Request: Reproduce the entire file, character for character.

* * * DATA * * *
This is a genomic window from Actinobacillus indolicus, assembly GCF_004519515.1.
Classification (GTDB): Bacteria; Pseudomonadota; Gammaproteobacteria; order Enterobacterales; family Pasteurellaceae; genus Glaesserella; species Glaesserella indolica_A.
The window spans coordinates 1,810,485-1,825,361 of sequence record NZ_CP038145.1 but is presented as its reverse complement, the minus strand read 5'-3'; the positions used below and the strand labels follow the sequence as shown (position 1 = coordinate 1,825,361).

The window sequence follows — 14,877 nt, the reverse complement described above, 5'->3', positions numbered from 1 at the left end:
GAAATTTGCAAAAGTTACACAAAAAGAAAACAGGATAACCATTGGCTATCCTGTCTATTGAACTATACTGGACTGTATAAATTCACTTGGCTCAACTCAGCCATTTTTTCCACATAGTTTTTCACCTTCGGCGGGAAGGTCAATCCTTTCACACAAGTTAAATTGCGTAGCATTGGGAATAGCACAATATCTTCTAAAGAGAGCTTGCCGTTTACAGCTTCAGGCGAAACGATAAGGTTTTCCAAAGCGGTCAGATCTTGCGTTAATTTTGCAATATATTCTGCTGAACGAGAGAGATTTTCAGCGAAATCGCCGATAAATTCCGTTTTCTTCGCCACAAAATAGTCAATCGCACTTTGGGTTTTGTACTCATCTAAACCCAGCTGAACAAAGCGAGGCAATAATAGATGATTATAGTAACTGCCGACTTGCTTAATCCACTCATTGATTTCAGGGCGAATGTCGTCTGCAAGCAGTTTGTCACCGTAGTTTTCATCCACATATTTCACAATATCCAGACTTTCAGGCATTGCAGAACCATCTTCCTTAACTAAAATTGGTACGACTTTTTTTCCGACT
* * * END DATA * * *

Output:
This is a genomic window from Actinobacillus indolicus, assembly GCF_004519515.1.
Classification (GTDB): Bacteria; Pseudomonadota; Gammaproteobacteria; order Enterobacterales; family Pasteurellaceae; genus Glaesserella; species Glaesserella indolica_A.
The window spans coordinates 1,810,485-1,825,361 of sequence record NZ_CP038145.1 but is presented as its reverse complement, the minus strand read 5'-3'; the positions used below and the strand labels follow the sequence as shown (position 1 = coordinate 1,825,361).

The window sequence follows — 14,877 nt, the reverse complement described above, 5'->3', positions numbered from 1 at the left end:
GAAATTTGCAAAAGTTACACAAAAAGAAAACAGGATAACCATTGGCTATCCTGTCTATTGAACTATACTGGACTGTATAAATTCACTTGGCTCAACTCAGCCATTTTTTCCACATAGTTTTTCACCTTCGGCGGGAAGGTCAATCCTTTCACACAAGTTAAATTGCGTAGCATTGGGAATAGCACAATATCTTCTAAAGAGAGCTTGCCGTTTACAGCTTCAGGCGAAACGATAAGGTTTTCCAAAGCGGTCAGATCTTGCGTTAATTTTGCAATATATTCTGCTGAACGAGAGAGATTTTCAGCGAAATCGCCGATAAATTCCGTTTTCTTCGCCACAAAATAGTCAATCGCACTTTGGGTTTTGTACTCATCTAAACCCAGCTGAACAAAGCGAGGCAATAATAGATGATTATAGTAACTGCCGACTTGCTTAATCCACTCATTGATTTCAGGGCGAATGTCGTCTGCAAGCAGTTTGTCACCGTAGTTTTCATCCACATATTTCACAATATCCAGACTTTCAGGCATTGCAGAACCATCTTCCTTAACTAAAATTGGTACGACTTTTTTTCCGACT